I recently had my garage door bricked up with a breeze block wall. I've
noticed the wall is damp on the inside, obviously due to it being exposed to
the elements and being very absorbent. Is there any product I can use to put
a durable weatherproof coat on the outside of the wall without having to go
to the expense of having it rendered first?
Is that 1 part flour, 1 part sand to 6 parts water?
I'm definitely up for having a go, but I'm a bit of a Frank Spencer when it
comes to DIY. It needs to be very basic with comprehensive instructions...
Oh nooo. Film it for us eh? Lol
I would not assume paint or render will fix it though. You shouldnt be
getting penetrating damp on a new wall. Condensation sound more likely,
in which case render and paint wont help. Insulation with whatnot
It's made of "breeze blocks". These could be anything, including
thermalite (foamed cement mix) which is as soft as * and as absorbent
as blotting paper. Something Should Be Done or spalling may very soon
be a problem.
You can't waterproof cement render sufficiently to stop it coming
through breeze block. Maybe three coats and pebbledash?
What on earth was breeze block used for? It is absolute crap. You can
break through it with a teaspoon and all the water from the top course
will pour into the one below, all the 7 or 8 courses down to the DPC.
You could tile it, or batten it out and sheath it with waterproof ply
then put 3 or 4 layers of oil based paint on it and paint it every two
years for the next generation or so.
Personally I'd do it again with 2 courses of brick. Or a skin of brick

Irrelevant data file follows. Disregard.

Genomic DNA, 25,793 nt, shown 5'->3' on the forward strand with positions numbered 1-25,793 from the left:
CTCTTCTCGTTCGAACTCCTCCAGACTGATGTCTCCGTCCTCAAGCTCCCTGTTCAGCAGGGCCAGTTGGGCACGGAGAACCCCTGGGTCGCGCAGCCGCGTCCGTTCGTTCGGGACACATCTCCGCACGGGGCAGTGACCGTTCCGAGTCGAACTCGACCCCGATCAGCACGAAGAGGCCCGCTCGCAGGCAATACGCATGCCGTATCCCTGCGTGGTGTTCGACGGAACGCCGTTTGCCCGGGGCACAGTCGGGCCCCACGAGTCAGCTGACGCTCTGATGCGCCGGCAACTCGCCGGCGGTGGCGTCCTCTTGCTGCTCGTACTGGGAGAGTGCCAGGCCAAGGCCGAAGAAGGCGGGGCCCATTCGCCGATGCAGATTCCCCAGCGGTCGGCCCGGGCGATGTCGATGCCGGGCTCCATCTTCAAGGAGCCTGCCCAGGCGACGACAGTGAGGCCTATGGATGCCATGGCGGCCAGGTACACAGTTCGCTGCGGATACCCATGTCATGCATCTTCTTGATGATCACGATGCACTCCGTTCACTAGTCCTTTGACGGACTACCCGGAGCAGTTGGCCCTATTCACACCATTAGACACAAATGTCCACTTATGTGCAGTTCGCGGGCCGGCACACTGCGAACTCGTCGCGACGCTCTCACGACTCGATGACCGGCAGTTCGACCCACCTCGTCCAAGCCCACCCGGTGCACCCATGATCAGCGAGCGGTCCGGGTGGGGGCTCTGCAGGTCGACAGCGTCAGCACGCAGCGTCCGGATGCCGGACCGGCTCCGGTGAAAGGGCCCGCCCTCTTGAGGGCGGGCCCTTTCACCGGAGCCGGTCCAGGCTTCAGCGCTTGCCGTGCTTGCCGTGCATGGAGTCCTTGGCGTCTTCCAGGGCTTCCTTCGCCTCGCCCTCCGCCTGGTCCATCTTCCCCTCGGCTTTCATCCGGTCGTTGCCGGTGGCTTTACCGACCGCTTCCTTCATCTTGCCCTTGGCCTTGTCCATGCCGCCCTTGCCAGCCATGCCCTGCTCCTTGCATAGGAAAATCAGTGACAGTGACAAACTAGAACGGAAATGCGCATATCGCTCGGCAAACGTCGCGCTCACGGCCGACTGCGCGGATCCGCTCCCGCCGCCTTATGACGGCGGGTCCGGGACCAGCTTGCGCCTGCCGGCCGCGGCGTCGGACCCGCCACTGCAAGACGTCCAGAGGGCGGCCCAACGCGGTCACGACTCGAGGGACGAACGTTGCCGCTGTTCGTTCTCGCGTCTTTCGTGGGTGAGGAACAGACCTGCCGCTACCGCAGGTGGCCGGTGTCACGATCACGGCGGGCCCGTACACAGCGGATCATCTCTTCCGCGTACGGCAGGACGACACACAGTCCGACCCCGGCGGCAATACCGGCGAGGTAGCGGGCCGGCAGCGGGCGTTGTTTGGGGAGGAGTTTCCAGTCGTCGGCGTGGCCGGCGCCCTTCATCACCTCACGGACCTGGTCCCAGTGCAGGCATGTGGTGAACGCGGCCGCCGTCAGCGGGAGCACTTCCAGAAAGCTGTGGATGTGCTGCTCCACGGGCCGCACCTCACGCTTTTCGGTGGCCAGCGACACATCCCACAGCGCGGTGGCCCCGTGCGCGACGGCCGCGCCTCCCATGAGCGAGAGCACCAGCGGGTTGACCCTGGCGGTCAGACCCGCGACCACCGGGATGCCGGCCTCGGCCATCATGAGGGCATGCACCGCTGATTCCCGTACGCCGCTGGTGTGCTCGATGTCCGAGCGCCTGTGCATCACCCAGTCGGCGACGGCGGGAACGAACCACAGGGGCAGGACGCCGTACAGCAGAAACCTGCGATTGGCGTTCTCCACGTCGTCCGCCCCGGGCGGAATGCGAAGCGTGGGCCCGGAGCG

and a skin of breeze on the inside. Either that or skin the outside
with brick and extend the garage roof. (Just put a sheet on the top of
the end one with enough overlap.)
It would be useful to know what blocks were used.
It is extremely unlikely to be breeze blocks -- they haven't
been manufactured since before WWII.
Modern tanking I've seen looks like some type of resin.
Victorian tanking applied on outsides of cellar walls
is some type of pitch/tar.
Concrete thermal blocks do expand and contract slightly as they
get wet and dry out -- enough to make any render or plaster
lose key. So if moisture does get through to such blocks, I
would expect any render to fail. (You have to be careful not
to over-wet thermal blocks when plastering them for this
reason.) However, there are waterproofing additives for
mortars/renders -- I have used these in sand and cement
scratch coats on damp walls (not thermal blocks), and no
moisture comes through it to the gypsom finish plaster coat.
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